And that’s Mitch’s idea. Most people would take one or two escalators, just the ones they needed to get from A to B. But what if the escalators were made the most important thing in the mall? What if someone chose to go to the mall, ignoring the shops, just to ride them? Could you really ride them all in one session, just once each, no duplicates, no cheating, adhering to ‘the rules’?
That’s the goal. But what starts out as a challenge of one sort soon turns into something much more strange and sinister – and Mitch suddenly finds himself and his new-found friends Suzi and Mr Lee in all sorts of danger…
Secrets & Wisdom – Ian Gouge (2nd edition)
‘Secrets & Wisdom’ started life in 2016 as a project with a specific design. The idea was to write a series of short stories, each based on one of the traditional Olympian Gods and on one or more of their individual characteristics. In addition, each story would contain within it either a ‘secret’ held close by the protagonist, or the demonstration – or otherwise! – of ‘wisdom’ / self-knowledge in some form or other.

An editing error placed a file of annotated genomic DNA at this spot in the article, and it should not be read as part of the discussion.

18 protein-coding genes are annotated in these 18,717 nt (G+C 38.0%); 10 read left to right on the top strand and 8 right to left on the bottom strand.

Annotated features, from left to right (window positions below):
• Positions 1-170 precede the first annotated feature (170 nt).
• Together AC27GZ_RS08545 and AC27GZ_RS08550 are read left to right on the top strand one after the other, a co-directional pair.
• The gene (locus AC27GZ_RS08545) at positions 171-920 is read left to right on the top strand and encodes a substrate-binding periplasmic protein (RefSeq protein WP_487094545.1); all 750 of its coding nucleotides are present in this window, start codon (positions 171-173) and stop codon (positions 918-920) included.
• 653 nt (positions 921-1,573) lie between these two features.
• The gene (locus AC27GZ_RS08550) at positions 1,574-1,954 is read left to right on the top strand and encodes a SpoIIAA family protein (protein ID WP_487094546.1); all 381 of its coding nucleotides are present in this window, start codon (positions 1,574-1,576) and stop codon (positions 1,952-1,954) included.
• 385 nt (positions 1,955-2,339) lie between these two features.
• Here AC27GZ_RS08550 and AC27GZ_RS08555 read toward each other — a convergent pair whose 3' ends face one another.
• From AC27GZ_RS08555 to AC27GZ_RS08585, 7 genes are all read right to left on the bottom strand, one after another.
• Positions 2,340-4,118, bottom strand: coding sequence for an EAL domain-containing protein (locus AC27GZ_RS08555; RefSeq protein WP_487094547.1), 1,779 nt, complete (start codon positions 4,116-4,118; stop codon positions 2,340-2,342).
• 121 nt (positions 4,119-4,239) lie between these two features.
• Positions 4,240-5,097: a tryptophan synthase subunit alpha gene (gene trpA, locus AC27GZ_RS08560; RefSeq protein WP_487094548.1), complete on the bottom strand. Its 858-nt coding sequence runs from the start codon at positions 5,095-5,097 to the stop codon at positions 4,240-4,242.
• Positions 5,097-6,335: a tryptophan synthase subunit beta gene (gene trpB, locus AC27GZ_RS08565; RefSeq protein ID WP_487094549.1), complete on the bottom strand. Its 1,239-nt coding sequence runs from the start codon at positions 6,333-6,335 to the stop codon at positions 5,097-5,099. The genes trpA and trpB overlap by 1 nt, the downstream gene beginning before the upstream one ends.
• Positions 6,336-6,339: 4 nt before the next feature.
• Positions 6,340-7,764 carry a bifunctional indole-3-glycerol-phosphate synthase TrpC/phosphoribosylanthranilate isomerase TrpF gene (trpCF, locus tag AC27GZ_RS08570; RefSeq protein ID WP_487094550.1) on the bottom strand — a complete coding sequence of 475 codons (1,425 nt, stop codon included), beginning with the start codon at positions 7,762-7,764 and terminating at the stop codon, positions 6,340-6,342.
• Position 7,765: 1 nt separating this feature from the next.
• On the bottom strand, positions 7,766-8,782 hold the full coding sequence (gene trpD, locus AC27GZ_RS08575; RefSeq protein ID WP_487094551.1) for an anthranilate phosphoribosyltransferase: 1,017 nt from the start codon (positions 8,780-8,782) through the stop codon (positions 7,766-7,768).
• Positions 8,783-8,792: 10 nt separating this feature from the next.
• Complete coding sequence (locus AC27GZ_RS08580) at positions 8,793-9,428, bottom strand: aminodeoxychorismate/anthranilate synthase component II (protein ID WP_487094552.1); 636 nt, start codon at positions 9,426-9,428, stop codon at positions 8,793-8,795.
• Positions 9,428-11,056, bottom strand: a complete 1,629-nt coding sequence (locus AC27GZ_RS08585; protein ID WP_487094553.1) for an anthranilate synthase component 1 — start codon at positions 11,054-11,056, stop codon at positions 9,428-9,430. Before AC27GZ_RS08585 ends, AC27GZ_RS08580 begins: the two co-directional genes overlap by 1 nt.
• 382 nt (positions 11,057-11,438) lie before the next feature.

Over time, as the original project progressed, the reworking of some additional material – both modern and ancient – appeared to lend itself to the general theme, and so the notion was born to expand the brief of ‘Secrets & Wisdom’ and to create a slightly wider and more eclectic collection of short stories.
From the original project, “Angela”, “Anne”, “Hester”, “Hobart” and “Westminster” have made it into this volume (the remaining seven Gods currently lie dormant until they are awoken at some point in the future!).
So what is the genesis of the rest of material?
There is a considerable variety in the style and length of the stories here – in the latter, they range from 2 to 40 pages long!
Some pieces – such as “My Dear Polly” and “Vinno” – had seen many anniversaries prior to being dusted off and re-worked for inclusion. Inevitably, a number were, on first drafting, a little like the unwanted guest at a party whose presence makes one feel slightly awkward; however, after a few drinks and a make-over, they suddenly become best friends!
“How Does It Start?”, “Stanley Grice” and “A Strange Kind of Map” are reasonably recent stories. At over 13,00 words, “How Does It Start?” is the longest story in this collection, and quite possibly one of the ‘star turns’.